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  4. As I understand, there is a difference between, say, staying in the living room to schooze, and staying in the living room to read a book, when the room would have been too dark to read had the Jewish roommate not turned on the light.

    Honestly, I could argue it either way. But I'm being lenient here.

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  5. Rebecca, assuming you're right(I don't know the exact halakha) it would still seem that praying in a minyan that has musical instruments would be similar to reading a book, while eating/shmoozing while someone else in the room is playing an instrument would fall into the schmoozing category.

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  6. Avi, et al--

    The question of benefitting from someone else's violation of Shabbat is discussed in Orah Hayyim 318:1. While I think that the trend of much of what is out there on the topic is in line with what you said, one could make an argument to be lenient in such a case, which would look roughly as follows: 1) there is a debate among rishonim about whether I may benefit from Jews who transgress unintentionally; the Vilna Gaon rules like them (against Shulhan Arukh) and many aharonim are willing to rely on that in certain cases (not clear to me that they would here, but go with me for a moment). The Taz, in another context (YD 99) says that someone who does something that she or he thinks is permitted but is not is considered to be beshogeg. So, one could certainly say that according to the Gra (and the Ashkenazi rishonim whom he follows), this is not so problematic. Again, it's not clear to me that that's where I would want to go, but the language is out there.

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  7. Great post. Some thoughts:

    I'm not sure it's quite accurate to characterize the problem of shema yetakein as from the perspective of the person playing. If I'm recalling correctly, Rav Elisha helpfully characterized the problem as being involved in real work (or in a context/act that could transform easily into real work), that is, shema yitakein ve-ya`avod (or yiskor mishehu le-taken u-la`avod bishvilo). Thus, it is a _communal_ concern for the "no-working" aspect of Shabbat. (As I mentioned in shiur, I don't think this is a hashash rahoq; the temptation to hire a professional musician to lead a musical davening seems pretty clear; and yes, it's bad enough we hire rabbis and cantors and scholars-in-residence -- do we really want to expand the number of people being hired to work on Shabbat?)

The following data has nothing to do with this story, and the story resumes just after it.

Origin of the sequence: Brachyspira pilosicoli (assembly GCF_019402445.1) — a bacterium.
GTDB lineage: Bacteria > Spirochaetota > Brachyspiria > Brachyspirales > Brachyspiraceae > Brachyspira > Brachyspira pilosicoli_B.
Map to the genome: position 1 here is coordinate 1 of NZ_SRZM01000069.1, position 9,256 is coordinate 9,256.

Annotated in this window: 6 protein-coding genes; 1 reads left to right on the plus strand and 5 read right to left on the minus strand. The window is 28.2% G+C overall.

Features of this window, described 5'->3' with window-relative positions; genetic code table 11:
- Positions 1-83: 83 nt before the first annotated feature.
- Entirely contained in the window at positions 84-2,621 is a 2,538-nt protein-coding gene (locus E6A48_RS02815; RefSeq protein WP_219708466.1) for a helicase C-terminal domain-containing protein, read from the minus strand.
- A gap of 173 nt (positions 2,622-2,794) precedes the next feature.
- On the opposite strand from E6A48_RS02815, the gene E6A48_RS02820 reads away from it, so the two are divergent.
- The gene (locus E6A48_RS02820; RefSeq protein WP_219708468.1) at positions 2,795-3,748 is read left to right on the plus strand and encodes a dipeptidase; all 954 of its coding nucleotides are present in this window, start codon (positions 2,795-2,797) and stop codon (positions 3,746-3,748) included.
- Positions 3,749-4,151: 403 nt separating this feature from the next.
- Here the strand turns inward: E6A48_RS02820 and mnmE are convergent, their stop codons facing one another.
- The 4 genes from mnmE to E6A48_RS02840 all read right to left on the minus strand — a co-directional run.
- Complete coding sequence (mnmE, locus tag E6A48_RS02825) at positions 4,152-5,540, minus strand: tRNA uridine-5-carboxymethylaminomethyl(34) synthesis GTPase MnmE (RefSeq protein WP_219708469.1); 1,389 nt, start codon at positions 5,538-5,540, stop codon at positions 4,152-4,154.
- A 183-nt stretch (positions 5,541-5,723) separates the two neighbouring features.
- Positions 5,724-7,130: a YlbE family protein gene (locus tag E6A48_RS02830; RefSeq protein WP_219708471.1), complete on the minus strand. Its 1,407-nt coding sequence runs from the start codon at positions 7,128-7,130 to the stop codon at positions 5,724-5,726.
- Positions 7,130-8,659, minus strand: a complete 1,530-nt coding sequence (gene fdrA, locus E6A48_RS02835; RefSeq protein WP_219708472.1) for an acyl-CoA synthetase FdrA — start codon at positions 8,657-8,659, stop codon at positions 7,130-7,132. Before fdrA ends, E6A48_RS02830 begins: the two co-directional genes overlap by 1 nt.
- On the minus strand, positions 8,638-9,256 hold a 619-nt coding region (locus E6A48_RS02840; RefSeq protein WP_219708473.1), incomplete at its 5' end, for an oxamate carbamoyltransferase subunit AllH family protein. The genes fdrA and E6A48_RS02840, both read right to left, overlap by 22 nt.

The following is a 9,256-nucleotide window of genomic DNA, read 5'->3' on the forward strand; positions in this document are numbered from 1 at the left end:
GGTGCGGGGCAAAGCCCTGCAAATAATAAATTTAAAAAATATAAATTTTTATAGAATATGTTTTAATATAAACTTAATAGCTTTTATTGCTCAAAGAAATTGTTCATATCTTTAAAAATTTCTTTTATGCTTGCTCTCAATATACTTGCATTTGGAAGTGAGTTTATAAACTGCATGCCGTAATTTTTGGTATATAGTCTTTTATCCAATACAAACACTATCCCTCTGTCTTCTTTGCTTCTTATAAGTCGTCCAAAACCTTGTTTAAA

This leads to my fundamental disagreement with your axiom requiring suspension of kol yisrael areivim zeh bazeh. I don't think that this principle has much to do with taking over someone else's individual responsibility (sometimes colloquially referred to as being responsible for their "soul"). Rather, I think it has to do with the need to maintain communal cohesion by ensuring that all individuals who identify as members of that community maintain its standards. This flows from my conviction that "ritual" mitzvot are really ethical mitzvot, usually in their specific content and occasionally, rarely, merely in the sense of ordering our actions. Here, in Shabbat, I think that's explicit based on the aforementioned explanation of shema yetakein. (I think it's also evident regarding the concern of hashma`at kol; namely, that there is an _ethical_ value in communally creating a day on which a quiet aesthetic reigns; I've lived in enough terrible apartment situations in which I've wished noisy neighbors were forced to acknowledge the needs of some of their neighbors to live in relative quiet.)

    "For communities in which the presence or absence of musical instruments is an important part of their communal identity, they've chosen not to be Stage-3 pluralistic on this particular issue, so there's nothing to discuss."